Dec 142017
Echo util, video modes w/o ANSI.SYS.
File KSCOPE11.ZIP from The Programmer’s Corner in
Category Display Utilities
Echo util, video modes w/o ANSI.SYS.
File Name File Size Zip Size Zip Type
KEYSCOPE.COM 2423 1174 deflated
KEYSCOPE.DOC 4480 1832 deflated

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Contents of the KEYSCOPE.DOC file

William Pierpoint
Pierpoint Software


The KEYSCOPE program was written as a keyboard learning and
diagnostic tool. It was developed as an internal tool by
Pierpoint Software for studying the scan codes generated by the
keyboard and the internal processing by interrupts 9h and 16h.
It is placed into the public domain by Pierpoint Software.

Each key on your keyboard generates two scan codes (one when you
press the key and one when you release it), and on some key-
boards, a few keys generate more than two scan codes. Keyboards
with separate cursor pads generate somewhat different scan codes
depending on the manufacturer. By using KEYSCOPE, you can learn
what these scan codes are.


By using the KEYSCOPE program, you can learn:

1. The scan codes generated by each key on your keyboard.

2. The key codes generated by interrupt 16h.

3. The order in which interrupts 9h and 16h occur.

4. The state of the keyboard status byte when each
interrupt occurred.

5. Whether your BIOS supports the enhanced 101-key


KEYSCOPE will run only if:

1. You are using MS-DOS or PC-DOS version 2.0 or greater.

2. You are in video modes 2, 3, or 7. These are the 80
column text video modes. If you don't know what this
means, look up the MODE command in your DOS manual.

3. If these two conditions are not met, KEYSCOPE will issue
an error message and quit.


In the upper right hand corner of the KEYSCOPE display screen,
you will see either "bios" or "XBIOS." The lowercase word "bios"
indicates that your bios does not support the enhanced 101-key
keyboard. The uppercase word "XBIOS" indicates that your
computer has an extended bios that supports the enhanced 101-key

In the upper left hand corner of the screen are the column
headings for the information presented each time you press a key:
scan code, key code, interrupt, and status. Scan and key codes
are decimal numbers, interrupts are hexadecimal numbers (a small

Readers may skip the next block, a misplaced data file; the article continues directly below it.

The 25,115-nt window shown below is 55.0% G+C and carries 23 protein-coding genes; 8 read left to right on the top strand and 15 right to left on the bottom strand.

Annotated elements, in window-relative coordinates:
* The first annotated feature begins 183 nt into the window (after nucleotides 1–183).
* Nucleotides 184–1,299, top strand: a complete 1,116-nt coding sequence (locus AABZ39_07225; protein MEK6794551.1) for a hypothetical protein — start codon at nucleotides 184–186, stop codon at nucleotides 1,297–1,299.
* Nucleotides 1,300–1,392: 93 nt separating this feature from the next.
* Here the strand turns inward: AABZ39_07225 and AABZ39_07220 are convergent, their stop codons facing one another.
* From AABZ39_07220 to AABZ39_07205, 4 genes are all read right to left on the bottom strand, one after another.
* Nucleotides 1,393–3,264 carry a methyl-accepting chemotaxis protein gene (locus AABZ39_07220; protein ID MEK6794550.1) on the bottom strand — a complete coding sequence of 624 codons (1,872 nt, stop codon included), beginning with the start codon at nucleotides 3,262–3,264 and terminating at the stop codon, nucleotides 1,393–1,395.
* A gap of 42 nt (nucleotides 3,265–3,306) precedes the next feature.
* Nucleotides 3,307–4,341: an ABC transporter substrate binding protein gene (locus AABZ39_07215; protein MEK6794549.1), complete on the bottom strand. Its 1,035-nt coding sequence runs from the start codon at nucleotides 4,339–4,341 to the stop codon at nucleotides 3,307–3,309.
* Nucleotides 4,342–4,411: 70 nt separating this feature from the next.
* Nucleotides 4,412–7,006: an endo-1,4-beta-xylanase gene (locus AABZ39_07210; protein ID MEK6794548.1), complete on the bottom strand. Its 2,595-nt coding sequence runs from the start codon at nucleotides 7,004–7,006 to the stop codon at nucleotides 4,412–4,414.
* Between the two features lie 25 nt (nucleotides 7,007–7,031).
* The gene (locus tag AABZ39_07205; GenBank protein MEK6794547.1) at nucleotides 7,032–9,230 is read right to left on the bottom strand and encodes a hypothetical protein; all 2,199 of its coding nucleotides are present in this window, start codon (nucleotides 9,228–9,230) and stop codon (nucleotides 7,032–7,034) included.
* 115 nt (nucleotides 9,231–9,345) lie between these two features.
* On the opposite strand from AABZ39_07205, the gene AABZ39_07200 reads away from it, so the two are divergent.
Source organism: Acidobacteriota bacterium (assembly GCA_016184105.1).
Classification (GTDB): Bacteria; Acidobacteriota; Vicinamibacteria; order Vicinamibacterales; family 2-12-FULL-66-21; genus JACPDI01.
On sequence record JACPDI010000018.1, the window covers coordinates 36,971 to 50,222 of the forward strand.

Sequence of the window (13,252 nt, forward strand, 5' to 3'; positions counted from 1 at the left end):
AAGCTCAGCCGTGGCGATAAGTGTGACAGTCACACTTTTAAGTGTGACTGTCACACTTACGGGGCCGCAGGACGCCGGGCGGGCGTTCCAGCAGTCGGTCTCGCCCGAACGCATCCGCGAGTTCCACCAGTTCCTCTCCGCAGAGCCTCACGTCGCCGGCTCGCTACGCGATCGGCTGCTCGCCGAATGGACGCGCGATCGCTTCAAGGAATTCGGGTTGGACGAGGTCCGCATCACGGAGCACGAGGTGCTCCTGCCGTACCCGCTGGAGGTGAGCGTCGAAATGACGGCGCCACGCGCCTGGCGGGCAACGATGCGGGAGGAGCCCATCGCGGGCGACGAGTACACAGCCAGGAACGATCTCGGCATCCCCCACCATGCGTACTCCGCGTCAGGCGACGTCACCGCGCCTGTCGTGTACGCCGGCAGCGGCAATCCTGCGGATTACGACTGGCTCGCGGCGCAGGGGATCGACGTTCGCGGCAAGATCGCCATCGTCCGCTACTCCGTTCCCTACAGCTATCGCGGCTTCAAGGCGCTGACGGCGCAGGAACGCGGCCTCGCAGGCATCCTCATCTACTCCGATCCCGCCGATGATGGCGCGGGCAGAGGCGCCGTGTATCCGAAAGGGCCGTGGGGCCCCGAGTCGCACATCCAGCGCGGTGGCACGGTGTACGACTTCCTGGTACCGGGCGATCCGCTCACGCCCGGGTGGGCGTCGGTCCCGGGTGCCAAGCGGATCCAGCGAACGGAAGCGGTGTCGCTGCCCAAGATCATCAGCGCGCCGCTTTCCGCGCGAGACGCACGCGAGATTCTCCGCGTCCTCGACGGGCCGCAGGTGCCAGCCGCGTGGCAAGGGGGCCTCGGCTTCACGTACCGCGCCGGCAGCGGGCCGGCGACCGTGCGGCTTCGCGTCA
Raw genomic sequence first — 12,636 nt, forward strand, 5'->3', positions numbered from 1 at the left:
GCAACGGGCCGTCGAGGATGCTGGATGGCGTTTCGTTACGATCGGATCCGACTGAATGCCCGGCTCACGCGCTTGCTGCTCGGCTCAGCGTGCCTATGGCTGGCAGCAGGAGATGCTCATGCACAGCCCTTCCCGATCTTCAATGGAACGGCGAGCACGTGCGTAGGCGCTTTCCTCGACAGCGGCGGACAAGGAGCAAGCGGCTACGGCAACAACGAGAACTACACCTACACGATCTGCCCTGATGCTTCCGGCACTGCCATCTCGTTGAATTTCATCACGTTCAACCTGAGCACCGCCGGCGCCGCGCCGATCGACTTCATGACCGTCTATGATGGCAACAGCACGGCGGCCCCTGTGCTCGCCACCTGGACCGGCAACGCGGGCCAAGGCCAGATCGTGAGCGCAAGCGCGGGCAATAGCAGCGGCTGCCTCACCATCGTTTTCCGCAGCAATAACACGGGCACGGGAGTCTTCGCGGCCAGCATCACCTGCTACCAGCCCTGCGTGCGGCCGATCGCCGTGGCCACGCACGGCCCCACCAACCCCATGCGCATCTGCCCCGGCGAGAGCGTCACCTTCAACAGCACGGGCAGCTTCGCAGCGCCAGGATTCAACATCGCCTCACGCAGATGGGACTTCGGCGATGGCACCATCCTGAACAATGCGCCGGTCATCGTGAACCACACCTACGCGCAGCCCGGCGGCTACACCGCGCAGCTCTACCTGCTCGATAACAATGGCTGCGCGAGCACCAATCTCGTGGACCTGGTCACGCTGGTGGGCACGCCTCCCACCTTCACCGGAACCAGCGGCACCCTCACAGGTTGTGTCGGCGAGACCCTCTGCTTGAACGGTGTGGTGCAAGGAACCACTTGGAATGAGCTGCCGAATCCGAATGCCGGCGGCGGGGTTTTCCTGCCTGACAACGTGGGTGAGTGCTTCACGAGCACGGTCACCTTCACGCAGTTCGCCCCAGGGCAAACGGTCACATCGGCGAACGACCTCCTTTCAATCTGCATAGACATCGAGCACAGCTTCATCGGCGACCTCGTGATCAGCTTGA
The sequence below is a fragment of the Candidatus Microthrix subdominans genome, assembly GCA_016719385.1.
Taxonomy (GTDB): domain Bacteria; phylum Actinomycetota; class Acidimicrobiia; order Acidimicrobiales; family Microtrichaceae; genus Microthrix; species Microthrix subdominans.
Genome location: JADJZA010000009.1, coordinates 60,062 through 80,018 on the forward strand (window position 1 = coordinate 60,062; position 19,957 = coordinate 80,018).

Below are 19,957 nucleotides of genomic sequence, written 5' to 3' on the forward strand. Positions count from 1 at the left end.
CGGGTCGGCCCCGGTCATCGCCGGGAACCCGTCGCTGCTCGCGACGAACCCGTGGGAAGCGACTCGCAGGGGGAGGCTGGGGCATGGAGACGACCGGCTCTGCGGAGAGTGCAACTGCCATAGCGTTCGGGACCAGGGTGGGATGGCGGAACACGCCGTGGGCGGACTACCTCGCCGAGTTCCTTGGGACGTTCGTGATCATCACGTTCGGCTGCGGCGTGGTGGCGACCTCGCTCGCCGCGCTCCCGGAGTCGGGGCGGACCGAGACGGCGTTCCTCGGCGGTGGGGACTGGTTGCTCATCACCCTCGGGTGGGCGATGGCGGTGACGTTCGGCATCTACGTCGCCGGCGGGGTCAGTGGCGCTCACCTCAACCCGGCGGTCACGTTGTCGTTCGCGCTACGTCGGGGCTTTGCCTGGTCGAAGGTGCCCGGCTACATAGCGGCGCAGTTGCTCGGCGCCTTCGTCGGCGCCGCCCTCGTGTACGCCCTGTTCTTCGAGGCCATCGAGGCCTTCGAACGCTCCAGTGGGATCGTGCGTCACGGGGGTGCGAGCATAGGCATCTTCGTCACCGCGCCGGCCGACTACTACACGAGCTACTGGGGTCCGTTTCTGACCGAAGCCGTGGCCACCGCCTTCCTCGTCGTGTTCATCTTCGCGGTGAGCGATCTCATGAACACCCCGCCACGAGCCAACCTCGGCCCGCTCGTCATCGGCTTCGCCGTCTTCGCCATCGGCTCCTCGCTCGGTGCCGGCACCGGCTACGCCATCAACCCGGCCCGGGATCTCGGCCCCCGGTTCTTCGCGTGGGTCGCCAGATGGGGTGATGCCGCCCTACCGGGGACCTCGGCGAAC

h is appended to them), and the keyboard status byte is decoded
into the following symbols:

Symbol Active Keys
------ ---------------
LS Left Shift Key
RS Right Shift Key
Alt Alternate Key
Ctrl Control Key
Caps Caps Lock Key
Num Num Lock Key
Scrl Scroll Lock Key
Ins Insert Mode

The interrupts are displayed with the latest interrupt closest to
top of the screen. If you pause a second between keystrokes, a
blank line will be inserted between the interrupt packets. This
makes the display easier to read.

Press the ESC key when you are ready to exit the program.
Technically, the program looks for scan code 129, which is the
release scan code for the ESC key on almost all keyboards. If
not, you may have to hunt around to find it.

Part of the program is ram-resident. The ram-resident code is
released on normal exit. Should you happen to exit some other
way, you should reboot your computer.

You may get different responses depending on which ram-resident
programs you have in memory when you run KEYSCOPE.


Version 1.0: Original release.

Version 1.1: Increased efficiency of functions that read and
write data to the internal buffer. This should eliminate the
occasional "illegal data in buffer" error message.


In no event will Pierpoint Software be liable for any loss or
damage, including loss of profits or savings, or any other
special, incidental, or consequential damages, either direct or
indirect, arising out of the use of, or inability to use, this
software, even if Pierpoint Software has been advised of the
possibility of such damages.


Please address all suggestions and problems to the address
below. Please include SASE if a reply is desired. Because of
limited staff time, lengthy replies cannot be provided.

Pierpoint Software
P.O. Box 2198
Camarillo, CA 93011-2198

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